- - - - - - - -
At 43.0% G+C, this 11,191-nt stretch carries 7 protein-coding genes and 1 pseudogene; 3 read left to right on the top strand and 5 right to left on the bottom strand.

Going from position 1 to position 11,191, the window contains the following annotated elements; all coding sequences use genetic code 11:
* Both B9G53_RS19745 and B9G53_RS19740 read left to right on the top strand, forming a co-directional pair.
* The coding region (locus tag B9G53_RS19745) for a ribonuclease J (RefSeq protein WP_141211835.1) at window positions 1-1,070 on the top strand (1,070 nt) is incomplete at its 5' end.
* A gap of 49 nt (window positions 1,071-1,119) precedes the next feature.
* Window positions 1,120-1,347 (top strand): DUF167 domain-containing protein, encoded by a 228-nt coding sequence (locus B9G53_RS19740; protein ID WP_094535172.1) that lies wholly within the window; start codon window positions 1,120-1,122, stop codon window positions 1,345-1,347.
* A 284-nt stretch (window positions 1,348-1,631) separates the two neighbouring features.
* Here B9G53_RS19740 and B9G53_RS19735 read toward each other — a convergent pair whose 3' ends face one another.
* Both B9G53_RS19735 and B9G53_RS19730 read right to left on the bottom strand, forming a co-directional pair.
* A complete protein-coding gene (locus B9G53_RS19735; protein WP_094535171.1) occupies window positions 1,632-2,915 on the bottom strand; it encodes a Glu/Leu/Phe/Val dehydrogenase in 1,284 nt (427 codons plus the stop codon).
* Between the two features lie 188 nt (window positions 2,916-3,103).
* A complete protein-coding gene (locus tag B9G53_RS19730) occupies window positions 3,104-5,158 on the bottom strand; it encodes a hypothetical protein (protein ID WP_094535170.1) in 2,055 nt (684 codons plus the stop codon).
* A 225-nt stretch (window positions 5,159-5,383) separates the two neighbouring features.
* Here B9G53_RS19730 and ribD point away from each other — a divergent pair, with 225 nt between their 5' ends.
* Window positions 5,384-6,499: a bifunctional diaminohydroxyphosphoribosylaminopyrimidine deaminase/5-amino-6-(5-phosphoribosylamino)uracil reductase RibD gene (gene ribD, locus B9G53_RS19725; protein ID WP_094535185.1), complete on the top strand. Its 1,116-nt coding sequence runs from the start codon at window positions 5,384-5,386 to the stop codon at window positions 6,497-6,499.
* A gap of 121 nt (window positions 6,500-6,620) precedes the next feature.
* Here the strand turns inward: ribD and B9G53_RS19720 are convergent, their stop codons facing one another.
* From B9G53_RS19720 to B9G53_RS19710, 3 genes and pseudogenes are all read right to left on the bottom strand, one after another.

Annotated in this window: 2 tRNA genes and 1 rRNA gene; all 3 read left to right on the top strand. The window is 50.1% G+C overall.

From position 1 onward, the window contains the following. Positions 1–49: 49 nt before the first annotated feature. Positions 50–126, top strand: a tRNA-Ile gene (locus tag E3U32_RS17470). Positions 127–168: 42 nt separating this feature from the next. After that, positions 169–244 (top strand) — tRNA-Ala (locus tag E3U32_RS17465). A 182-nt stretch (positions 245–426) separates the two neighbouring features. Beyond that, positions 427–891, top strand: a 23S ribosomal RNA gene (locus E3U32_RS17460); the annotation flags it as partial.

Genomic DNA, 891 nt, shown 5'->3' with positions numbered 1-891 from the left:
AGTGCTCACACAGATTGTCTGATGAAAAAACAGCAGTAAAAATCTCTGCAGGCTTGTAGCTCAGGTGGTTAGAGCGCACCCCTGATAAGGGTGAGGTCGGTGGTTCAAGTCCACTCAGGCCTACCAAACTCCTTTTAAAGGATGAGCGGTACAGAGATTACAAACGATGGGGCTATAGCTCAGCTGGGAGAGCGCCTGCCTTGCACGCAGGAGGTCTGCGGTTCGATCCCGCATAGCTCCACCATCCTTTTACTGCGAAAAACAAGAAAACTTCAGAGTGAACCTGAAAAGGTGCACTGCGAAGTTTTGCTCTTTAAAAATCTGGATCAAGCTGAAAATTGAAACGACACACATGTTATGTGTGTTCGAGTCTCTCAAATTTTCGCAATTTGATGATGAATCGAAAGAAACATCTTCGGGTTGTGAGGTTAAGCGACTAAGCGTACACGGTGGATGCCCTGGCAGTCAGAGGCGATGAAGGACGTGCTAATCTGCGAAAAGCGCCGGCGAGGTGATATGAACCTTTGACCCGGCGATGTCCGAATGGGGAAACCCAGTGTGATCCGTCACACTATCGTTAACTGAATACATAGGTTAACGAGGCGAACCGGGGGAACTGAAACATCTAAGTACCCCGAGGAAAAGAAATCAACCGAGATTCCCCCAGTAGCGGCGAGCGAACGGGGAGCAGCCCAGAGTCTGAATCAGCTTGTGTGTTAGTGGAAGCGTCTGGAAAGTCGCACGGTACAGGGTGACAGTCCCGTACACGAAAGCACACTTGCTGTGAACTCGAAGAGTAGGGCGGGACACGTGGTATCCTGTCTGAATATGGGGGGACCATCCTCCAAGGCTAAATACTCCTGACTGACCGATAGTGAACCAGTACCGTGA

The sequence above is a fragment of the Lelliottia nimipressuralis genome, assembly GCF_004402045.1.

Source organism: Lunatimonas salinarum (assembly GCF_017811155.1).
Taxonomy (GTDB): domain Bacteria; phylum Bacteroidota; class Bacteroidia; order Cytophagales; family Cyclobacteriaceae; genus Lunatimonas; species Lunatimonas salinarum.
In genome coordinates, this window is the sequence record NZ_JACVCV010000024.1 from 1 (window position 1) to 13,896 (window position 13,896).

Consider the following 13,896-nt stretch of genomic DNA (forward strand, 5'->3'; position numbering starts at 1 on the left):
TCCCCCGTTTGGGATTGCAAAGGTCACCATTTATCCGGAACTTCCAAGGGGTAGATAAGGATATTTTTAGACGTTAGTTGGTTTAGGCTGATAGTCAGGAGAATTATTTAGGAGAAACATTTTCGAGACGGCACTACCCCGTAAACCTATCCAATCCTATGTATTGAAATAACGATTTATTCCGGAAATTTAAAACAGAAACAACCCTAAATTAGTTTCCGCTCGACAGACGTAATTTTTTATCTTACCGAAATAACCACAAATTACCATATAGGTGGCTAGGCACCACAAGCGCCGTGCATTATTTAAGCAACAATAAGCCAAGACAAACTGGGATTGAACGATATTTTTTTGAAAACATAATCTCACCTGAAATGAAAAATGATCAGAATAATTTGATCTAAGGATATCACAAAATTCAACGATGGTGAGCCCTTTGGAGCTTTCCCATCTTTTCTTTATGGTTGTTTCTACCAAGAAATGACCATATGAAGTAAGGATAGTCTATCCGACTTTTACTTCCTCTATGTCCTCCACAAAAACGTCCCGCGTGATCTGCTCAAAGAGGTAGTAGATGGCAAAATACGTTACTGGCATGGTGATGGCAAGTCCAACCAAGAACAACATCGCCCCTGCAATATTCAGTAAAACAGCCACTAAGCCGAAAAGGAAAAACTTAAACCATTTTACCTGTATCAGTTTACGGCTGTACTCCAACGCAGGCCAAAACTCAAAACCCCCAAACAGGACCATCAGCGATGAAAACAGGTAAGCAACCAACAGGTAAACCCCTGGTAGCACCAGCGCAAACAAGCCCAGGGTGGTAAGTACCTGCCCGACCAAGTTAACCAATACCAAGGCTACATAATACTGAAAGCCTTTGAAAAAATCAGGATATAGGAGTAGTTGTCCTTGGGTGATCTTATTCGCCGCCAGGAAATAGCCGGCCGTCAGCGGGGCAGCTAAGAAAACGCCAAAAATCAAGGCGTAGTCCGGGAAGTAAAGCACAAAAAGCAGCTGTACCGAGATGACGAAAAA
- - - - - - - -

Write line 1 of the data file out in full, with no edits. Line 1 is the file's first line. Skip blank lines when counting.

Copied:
At 43.0% G+C, this 11,191-nt stretch carries 7 protein-coding genes and 1 pseudogene; 3 read left to right on the top strand and 5 right to left on the bottom strand.